WLC’s resident gourmand, Lucy Shaw, heads to high-end Indian Kahani in Sloane Square for gargantuan smoked Malabar prawns and an elegant Indian Chardonnay.
The concept: Indian food is enjoying its moment in the sun in London as the trend for Indian tapas gathers pace. The capital’s Indian offering has splintered into three prongs. At one end are stalwarts like Tamarind in Mayfair – the first Indian restaurant in Europe to wine a Michelin star – and grande dame Veeraswamy, which has welcomed everyone from Ghandi to Charlie Chaplin.
At the opposite end are cool, kooky small plates sites like Kricket, known and loved for its KFC (Keralan fried chicken), Gunpowder in Spitalfields, which isn’t shy of explosive flavours, and Chef’s Table star Asma Khan’s Darjeeling Express.
Filling the hole in the middle are venues that blend the best of both worlds, offering Michelin quality dishes in a relaxed environment. Indian Accent and Gymkhana in Mayfair pull off this double act with flair, and newcomer Kahani in Slone Square looks set to replicate this winning formula.
The décor: Located in the basement of a red brick townhouse next to Cadogan Hall, Kahani has taken over what was once Le Circle, and more recently Canvas, which launched to much fanfare then slipped off the radar.
Meaning ‘story’ in Hindi, Kahani is the debut solo venture of head chef Peter Joseph, who worked at Tamarind for over a decade, helping guide it to its Michelin star, having been made head chef in 2012.
While basement restaurants can often feel dark, dingy and depressing, Kahani’s stylist has cleverly made the most of the space, brightening it with white walls prettified with intricate mosaics in relief.
Staff wear racing green waistcoats, while the booths, banquettes and chairs are a sophisticated shade of petrol blue. Both the wine cellar and the kitchen are open for all to see. We were sat next to the cellar, leaving us free to drool over the liquid treasures within arms reach.
The food: Working with British seasonal ingredients, Joseph takes inspiration from his childhood in Tamil Nadu in Southern India, giving traditional dishes a contemporary twist. Prices are reasonable for its postcode, with starters ranging from £8-12 and mains around the £20 mark.
Hoping to encourage camaraderie and conversation, all of the dishes are designed to be shared. Some of the most interesting things we tried came early on in the meal. The soft shell crab arrives whole, its perfectly preserved form encased in a crispy coat of armour. Served with generous dollops of gentle Mangalorian spices, it’s a show stopper of a dish designed for Instagram.
A pair of Bengali beet cakes encased in a Rice Krispies-like poppadum crust were wonderfully earthy and sweet. Less successful were the soggy savoury donuts drenched in cold yoghurt and tangy tamarind.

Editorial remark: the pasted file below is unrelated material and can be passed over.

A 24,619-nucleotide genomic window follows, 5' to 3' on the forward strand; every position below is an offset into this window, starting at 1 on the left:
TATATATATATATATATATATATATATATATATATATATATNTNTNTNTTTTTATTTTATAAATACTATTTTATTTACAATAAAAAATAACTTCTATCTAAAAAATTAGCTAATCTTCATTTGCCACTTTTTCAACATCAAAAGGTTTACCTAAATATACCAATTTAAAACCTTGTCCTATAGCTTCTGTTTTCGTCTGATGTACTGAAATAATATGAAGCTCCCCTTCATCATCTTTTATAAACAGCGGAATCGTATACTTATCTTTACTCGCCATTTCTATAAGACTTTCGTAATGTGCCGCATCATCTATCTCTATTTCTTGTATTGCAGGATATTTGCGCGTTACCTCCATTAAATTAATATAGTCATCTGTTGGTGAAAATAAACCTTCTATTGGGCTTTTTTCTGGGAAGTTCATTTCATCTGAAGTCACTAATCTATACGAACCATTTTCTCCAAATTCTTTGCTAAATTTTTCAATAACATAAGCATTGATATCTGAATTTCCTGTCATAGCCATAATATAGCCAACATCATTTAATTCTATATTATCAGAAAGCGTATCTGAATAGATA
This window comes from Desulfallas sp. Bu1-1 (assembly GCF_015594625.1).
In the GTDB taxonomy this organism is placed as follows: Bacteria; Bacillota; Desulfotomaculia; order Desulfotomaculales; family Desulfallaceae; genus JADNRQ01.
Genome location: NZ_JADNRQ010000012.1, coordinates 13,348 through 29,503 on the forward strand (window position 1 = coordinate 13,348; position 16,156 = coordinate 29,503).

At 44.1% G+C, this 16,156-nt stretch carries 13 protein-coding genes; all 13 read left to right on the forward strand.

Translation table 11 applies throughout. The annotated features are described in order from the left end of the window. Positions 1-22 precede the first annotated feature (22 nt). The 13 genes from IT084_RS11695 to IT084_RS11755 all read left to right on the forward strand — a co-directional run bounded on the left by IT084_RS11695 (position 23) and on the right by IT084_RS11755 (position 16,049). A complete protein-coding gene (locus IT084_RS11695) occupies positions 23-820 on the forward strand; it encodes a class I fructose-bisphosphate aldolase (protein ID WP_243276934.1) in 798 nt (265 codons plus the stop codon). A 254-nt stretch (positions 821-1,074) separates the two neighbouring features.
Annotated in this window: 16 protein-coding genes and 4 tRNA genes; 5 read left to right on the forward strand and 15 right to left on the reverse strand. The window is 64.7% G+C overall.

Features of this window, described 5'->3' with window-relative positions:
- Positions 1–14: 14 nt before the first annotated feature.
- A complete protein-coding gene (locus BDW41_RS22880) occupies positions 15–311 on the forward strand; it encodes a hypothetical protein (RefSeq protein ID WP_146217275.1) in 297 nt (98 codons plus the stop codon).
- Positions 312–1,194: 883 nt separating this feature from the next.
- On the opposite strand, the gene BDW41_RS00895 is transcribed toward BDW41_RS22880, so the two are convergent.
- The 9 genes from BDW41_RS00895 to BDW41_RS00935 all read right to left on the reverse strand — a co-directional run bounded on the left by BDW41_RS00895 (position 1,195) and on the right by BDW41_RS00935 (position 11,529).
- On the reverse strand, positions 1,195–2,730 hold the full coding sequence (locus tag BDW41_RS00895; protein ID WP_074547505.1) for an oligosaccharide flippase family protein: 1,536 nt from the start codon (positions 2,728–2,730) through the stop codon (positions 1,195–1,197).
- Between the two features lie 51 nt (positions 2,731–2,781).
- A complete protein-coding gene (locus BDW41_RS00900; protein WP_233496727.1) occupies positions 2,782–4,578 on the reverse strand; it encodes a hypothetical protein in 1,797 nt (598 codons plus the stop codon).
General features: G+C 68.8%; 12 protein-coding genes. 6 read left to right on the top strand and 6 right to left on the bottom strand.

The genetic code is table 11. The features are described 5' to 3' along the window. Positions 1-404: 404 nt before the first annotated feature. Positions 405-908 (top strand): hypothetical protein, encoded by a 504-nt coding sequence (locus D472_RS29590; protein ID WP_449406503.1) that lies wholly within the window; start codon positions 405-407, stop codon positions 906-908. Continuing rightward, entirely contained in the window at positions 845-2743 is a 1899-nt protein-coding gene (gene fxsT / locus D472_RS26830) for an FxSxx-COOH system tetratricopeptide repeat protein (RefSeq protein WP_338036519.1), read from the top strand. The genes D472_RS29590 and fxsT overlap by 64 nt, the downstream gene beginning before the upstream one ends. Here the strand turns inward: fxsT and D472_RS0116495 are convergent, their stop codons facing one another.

Signature dishes: The highlight of the night were the gargantuan smoked Malabar prawns luxuriating in an aromatic turmeric, coconut and curry leaf sauce. I’ve never seen, let alone eaten such enormous prawns.
The flavour was incredible – juicy, tender and humming with subtle spices, they were joyous, the natural sweetness of the prawns heightened by the smoky flavours from the robata grill and the creaminess of the coconut. Rarely have I eaten a dish so intensely flavoured executed with such elegance.
Rather brazenly, Kahani only offers three curries: paneer masala, butter chicken and fish curry. We opted for the failsafe butter chicken, which didn’t disappoint. A brilliant burnt orange hue, the meat was super silky and the sauce intensely creamy, with a subtle maple syrup sweetness from the fenugreek.
Helping to mop up the sauce was a fragrant biryani, triangles of glossy garlic naan and crunchy poppadum dipped in a sublime pineapple chutney.
The drinks: The small and carefully crafted wine list is presided over by Italian sommelier Ennio Pucciarelli, who was rather retrained with his measures but treated me to a taste of some of the treasures from his cellar, including a stunning Margaret River Chenin Blanc called CBDB made by Shelley Cullen (sister of Vanya) and Nic Peterkin. Crafted with minimal intervention from old vines in Willyabrup, the golden-hued wine offered enticing aromas of peach, honeysuckle and almond.
The white highlight of the by the glass offering was flamboyant Frenchman Jean-Charles Boisset’s Indian venture J’Noon. A blend of 60% Chardonnay and 40% Sauvignon Blanc from India’s Akluj district in Maharashtra, the wine has bags of character, blending crisp green apple, sweet white pear and zingy lemongrass aromas enveloped in creamy toasty oak.
Who to know: Wine and beverage manager Ennio Pucciarelli will take you on a guided tour of the cellar if you ask him nicely.
Don’t leave without: Swinging by the bar for a cocktail. The list is divided into three sections, inspired by the three gunas (threads) present in all things: sattva (balance), rajas (passion) and tamas (darkness). My Tequila-laced Harmonious cocktail from the sattva section blended blanco Tequila with sage, lime juice, apple liqueur and pear purée in a punchy, refreshing ensemble.
Last word: Kahani is a welcome addition to London’s buzzing Indian restaurant scene and will no doubt become a regular haunt for Sloane Rangers. It faces competition from the likes of Indian Accent, Tamarind and Trishna, but Peter Joseph’s experience at the cutting edge of Indian fine dining ensures guests are in safe hands.
Kahani, 1 Wilbraham Place, London SW1X 9AE; Tel: +44 (0)20 7730 7634